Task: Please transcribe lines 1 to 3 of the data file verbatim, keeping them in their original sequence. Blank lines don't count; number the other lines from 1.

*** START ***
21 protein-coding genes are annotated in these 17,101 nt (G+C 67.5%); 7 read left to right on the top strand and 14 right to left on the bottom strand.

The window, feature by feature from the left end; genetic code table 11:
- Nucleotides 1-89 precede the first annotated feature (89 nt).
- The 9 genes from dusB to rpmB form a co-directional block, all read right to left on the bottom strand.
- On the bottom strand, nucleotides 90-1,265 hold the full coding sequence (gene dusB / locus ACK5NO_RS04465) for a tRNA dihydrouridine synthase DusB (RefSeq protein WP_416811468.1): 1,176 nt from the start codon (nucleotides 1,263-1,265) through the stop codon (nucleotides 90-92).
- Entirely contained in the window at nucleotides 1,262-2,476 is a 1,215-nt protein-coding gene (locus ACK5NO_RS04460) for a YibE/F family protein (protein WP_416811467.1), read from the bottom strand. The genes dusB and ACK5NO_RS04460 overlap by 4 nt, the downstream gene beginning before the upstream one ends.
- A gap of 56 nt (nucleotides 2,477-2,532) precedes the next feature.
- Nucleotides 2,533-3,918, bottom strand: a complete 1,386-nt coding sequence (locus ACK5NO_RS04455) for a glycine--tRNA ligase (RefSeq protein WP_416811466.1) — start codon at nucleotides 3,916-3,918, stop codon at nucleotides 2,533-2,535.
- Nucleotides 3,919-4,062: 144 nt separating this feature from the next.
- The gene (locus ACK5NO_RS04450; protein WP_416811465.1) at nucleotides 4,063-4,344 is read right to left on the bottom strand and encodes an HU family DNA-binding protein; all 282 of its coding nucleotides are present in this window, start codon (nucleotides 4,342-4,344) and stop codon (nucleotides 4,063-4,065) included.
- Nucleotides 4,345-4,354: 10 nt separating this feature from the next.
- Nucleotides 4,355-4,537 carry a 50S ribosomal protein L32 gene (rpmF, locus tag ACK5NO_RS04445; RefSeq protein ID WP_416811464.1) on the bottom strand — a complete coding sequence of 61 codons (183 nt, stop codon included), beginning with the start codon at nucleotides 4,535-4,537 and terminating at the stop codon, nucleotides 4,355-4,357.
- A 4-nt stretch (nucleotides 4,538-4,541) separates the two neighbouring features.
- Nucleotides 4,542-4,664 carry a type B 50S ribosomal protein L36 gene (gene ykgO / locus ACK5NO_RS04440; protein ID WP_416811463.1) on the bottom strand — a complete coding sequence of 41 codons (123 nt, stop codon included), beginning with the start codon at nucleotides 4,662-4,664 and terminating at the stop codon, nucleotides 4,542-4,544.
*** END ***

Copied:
21 protein-coding genes are annotated in these 17,101 nt (G+C 67.5%); 7 read left to right on the top strand and 14 right to left on the bottom strand.

The window, feature by feature from the left end; genetic code table 11:
- Nucleotides 1-89 precede the first annotated feature (89 nt).